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Insurance Reforms

View profile for Christopher Kennett
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Are insurance companies really working for the dark side?

The government has stated that it intends to introduce whiplash reforms in April 2019.  The Ministry of Justice has consulted numerous associations including the Motor Accident Solicitor Society (MASS), The Association of Personal Injury Lawyers (APIL) and the Law Society as part of the process of deciding the appropriate level of damages suitable for the small claims procedure.  The likelihood is that the small claims limit for road traffic claims will rise from its current level of £1,000 to £5,000.  This proposed change is covered by the Civil Liability Bill which you may have seen reported in the press, but do you appreciate how this might affect you?

Plans to increase the small claims limit for all other personal injury claims (apart from road traffic accidents) from £1,000 to £2,000 have recently been placed on hold. 

Lord Justice Jackson, who is proposing changes to the small claims limits, has stated that his reforms are intended for the benefit and protection of those who have suffered loss and injury.

The insurance industry appears to have been very effective in convincing both the government and many members of the public that the cost of having to pay out whiplash claims and other road traffic accidents is ever increasing and unjustified.  As a result of its effective publicity and lobbying campaigns, many people now believe that whiplash claims are entirely mythical and fabricated which is simply not the case, as anyone who has suffered such an injury will attest.

While the insurance industry continues to plead poverty insurance premiums only seem to rise.  The latest figures published by the industry itself demonstrate that the number of whiplash claims appears to have fallen in recent times and yet, whilst insurance premiums have risen.  The cost of such premiums is a combination of many factors not least of which is the soaring cost of vehicle repairs, frequently carried out by companies which are subsidiaries of the insurers themselves.  Over the past 4 years the cost to motor insurers of bodily injury claims fell by some 21%, however the average motor premium rose by 20% (figures taken from the Association of British Insurers).  Costs savings that have been achieved by the fall in such claims have not been transferred to the consumer.

The latest carrot to be dangled in front of the government by the insurance industry is the promise of some £35 being taken off the cost of each and every insurance premium if further changes are made to the claims procedure.  Given that the earlier round of changes made no difference to the level of premiums, how much confidence can there be that any further changes will result in a lowering of premiums?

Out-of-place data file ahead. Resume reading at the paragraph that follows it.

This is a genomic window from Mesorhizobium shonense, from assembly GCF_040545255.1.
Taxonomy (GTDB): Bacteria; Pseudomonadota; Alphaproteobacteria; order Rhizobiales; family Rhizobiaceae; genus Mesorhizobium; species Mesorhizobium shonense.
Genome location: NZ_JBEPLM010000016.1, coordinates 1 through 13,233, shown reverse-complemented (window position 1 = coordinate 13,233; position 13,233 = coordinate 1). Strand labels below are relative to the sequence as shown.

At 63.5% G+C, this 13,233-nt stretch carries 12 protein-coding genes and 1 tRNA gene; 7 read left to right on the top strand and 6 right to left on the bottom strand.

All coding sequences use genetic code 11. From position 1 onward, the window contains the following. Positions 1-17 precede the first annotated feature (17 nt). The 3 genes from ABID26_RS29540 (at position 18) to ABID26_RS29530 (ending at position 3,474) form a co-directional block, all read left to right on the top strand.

It seems likely that a new small claims portal will be established for road traffic accidents so that injured people can present their own claims through.  The insurance industry has already indicated that they will not make admissions of liability in such cases because they anticipate that the bother of having to make a claim through the portal will be too much for most people, without help from a solicitor or other professional, and that such claimants will not bother to present their claims.  This will, of course, achieve the desired result, namely smaller pay outs for the insurance industry.  But what about those injured in road accidents through no fault of their own?

It would appear that the government has once more bowed to the pressures of the insurance companies and gone over to “the dark side”.

If there is any good that might come out of further reforms, it will be the reduction in claims management companies, who will find that they now have to be regulated by the Financial Conduct Authority.

As always seems to be the case with new legislation, the chances are that by the time of the second reading of the Bill, the proposed rules will be changed, and it remains to be seen how far reaching the changes will be.

In the meantime, anyone injured through someone else’s negligence should continue to seek assistance from firms with a proven track record of helping accident victims.

Contact – Christopher Kennett

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